Being as this is the beginning of a long term test, I started out with two clean and dry silencers. I left out my normal coat of CLP pre-treatment to avoid any additional variables. The two test setups are:

    1. Ruger MKIV Integral – TBA Suppressors Sicario
    2. Ruger MKIII with CZUSA Rimfire suppressor 

    I chose the TBA integral because of the barrel porting and monocore design. I chose the CZUSA Rimfire suppressor because of the unique screw in baffles. We did an initial unboxing and overview a few months ago. Let’s take a look at each of them while the are still clean.

    TBA Suppressors MKIV Integral

    CZUSA Rimfire

    Dirty rimfire

    TBA Suppressors MKIV Integral

    CZUSA Rimfire

    CZUSA Rimfire

    Initial Observations:

    Each setup has seen 400 rounds of the CCI Clean-22 rimfire ammunition down the barrel (high velocity for the MKIV integral and subsonic for the CZUSA silencer). Unfortunately, I got caught in a heavy thunderstorm during filming at the range and only have images of the CZUSA baffles at this stage. Here are my initial observations:

    • At 400 rounds of CCI Clean-22 subsonic , the CZUSA baffles were visually as dirty as normal .22lr rimfire ammunition.
    • Although the baffles were dirty, they wiped fairly clean without the use of any solvents. (I’m leaving the first two baffles untouched for the duration of the test).
    • The CZUSA baffles unscrewed from the core easily without the need for any solvent.
    • All the CCI Clean-22 subsonic rounds stayed subsonic in the MKIII host.
    • The CCI Clean-22 high velocity stayed subsonic in the TBA integral.
    • I had zero failures to fire/failures to feed in the MKIV
    • I had approximately one failure to feed for every 20 rounds in the MKIII host, which is most likely due to a dirty, dry action.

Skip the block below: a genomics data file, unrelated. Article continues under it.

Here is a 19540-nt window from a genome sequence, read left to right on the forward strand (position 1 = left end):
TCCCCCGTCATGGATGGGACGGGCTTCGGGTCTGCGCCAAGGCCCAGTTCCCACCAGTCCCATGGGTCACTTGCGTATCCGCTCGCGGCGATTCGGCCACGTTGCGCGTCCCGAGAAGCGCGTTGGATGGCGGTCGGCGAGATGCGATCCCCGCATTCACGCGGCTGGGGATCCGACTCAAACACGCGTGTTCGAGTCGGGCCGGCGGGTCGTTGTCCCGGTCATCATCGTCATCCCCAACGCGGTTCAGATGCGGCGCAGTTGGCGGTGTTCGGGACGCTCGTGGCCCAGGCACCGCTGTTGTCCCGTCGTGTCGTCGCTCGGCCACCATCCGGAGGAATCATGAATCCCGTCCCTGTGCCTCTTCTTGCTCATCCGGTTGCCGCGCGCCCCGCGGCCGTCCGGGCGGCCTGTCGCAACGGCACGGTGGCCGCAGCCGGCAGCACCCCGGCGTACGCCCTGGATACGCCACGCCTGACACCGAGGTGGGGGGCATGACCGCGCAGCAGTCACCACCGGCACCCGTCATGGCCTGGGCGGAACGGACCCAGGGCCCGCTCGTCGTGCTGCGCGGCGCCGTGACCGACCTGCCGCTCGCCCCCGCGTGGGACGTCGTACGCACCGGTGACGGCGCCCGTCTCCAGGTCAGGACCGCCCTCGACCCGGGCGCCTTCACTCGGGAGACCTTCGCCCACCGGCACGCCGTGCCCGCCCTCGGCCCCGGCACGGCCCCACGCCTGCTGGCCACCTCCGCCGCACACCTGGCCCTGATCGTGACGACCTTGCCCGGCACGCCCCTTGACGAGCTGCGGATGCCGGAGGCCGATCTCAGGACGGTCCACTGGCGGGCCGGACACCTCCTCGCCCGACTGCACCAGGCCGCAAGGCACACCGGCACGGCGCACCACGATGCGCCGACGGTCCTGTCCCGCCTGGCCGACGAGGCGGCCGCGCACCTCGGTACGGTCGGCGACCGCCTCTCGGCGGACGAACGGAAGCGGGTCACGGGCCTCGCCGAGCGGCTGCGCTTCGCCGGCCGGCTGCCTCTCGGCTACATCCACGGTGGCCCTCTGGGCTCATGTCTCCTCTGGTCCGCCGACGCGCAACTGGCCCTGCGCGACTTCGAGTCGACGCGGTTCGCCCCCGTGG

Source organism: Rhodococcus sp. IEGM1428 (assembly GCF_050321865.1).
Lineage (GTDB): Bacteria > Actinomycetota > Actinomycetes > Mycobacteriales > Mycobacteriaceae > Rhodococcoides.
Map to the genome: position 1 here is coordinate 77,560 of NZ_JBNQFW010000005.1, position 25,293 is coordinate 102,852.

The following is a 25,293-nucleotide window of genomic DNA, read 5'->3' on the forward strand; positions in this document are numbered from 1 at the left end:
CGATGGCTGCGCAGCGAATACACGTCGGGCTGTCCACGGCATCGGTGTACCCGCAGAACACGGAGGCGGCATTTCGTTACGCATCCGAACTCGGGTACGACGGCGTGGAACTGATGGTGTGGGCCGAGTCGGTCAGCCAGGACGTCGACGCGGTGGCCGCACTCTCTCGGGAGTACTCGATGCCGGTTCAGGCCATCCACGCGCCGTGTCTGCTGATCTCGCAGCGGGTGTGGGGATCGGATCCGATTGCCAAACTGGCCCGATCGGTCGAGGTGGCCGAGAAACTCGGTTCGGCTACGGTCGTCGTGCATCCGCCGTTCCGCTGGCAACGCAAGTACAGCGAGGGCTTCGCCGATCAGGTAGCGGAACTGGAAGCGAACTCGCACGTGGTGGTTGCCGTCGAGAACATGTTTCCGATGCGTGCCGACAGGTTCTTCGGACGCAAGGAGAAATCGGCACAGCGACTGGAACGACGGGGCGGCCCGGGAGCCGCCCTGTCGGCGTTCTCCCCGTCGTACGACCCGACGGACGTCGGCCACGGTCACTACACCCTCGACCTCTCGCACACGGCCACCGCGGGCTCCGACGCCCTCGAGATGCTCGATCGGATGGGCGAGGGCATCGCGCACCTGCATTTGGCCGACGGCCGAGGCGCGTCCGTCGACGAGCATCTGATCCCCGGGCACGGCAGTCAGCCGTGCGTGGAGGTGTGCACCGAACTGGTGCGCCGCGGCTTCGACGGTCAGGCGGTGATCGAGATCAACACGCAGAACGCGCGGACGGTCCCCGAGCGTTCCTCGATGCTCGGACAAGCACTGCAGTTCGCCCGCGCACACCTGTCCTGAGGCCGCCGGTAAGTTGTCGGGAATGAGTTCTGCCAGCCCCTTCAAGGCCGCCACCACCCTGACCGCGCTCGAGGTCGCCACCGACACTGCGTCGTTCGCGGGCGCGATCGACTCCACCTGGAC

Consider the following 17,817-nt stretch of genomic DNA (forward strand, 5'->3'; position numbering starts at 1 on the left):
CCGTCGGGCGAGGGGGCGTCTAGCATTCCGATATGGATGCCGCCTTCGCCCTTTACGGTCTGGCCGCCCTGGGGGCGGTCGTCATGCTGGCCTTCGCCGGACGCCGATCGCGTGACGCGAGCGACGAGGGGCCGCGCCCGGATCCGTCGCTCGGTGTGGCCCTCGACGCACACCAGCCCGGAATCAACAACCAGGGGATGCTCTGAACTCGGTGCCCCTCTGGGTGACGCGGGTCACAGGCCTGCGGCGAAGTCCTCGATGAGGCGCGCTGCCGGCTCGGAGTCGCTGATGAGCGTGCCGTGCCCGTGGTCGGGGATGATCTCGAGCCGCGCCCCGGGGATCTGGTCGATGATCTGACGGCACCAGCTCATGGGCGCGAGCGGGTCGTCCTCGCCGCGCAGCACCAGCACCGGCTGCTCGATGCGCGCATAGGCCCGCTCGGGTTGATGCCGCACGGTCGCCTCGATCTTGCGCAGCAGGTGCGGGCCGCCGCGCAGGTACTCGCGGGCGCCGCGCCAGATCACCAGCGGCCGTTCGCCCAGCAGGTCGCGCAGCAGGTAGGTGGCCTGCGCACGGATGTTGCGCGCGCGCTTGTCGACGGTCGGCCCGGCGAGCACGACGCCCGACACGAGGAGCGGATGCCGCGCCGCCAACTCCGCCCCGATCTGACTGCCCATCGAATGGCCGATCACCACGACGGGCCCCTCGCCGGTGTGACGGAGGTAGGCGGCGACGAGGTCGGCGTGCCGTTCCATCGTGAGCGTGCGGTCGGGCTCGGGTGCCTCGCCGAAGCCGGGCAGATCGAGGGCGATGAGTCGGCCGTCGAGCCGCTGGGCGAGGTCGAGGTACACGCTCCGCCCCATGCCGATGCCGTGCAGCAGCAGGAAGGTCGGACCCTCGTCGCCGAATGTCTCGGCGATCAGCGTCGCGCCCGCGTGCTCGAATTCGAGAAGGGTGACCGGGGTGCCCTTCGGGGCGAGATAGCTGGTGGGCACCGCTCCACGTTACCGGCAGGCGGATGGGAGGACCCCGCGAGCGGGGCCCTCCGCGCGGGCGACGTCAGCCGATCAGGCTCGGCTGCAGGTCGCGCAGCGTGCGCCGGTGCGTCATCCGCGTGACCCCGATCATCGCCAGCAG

• The TBA monocore was dirty, but I did not try to wipe away any residue.
    • Initial accuracy testing was adequate – minute of squirrel on six inch steel targets. At the conclusion of the test, I’ll use a rifle host for some measurable data.

    CZUSA unique screw in baffles.

     

    Let’s see how many rounds I can get through the suppressors by the end of the summer (or when CZUSA wants their silencer back). So far, while the CCI Clean-22 ammo looks as dirty as other types of .22lr ammo, it cleans up easier due to reduced lead fouling. More dirty rimfire to come in future editions of TFB’s Silencer Saturday.

    Be safe, have fun and we’ll see you next week.


    Silencer Saturday is Sponsored by Yankee Hill Machine:

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    DEALERS: If you want your link to buy YHM suppressors included in future Silencer Saturday posts, email: [email protected]





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    Published on Jun 28, 2019 – TFB TV

    In this “Guns of SOCOM” episode of TFBTV, James Reeves reviews the SIG P226 Mk25 “Navy” edition from Sig Sauer. James further discusses the history behind the SIG P226 Mk25 “Navy” (and its predecessor, the Mk24) and the history of the Navy SEALs’ selection of the P226 Mk24 and Mk25 as the sidearm for the elite unit.

    ««« PATREON GIVEAWAYS »»»

    TFBTV is giving away one gun per month to a randomly selected $5-level (and higher) Patreon supporter. All Patreon supporters at a $5 monthly giving level and higher are automatically entered into the competition. Only valid where legal, and if the giveaway isn’t legal in your jurisdiction, you will be given cash in the amount of half of the MSRP of the giveaway prize.

    -We are giving away ONE Blue Alpha Gear belt a month to one randomly selected $1-level (and higher) contributor AND another Blue Alpha Gear belt a month to one randomly selected $2-level (and higher) contributor.

    PLEASE check out our Patreon page if you enjoy our program, and consider helping us at TFBTV out!

    https://www.patreon.com/tfbtv

     

    special Thanks: Mac Tactical

    Pete

    Editor In Chief- TFB
    LE – Silencers – Science
    [email protected]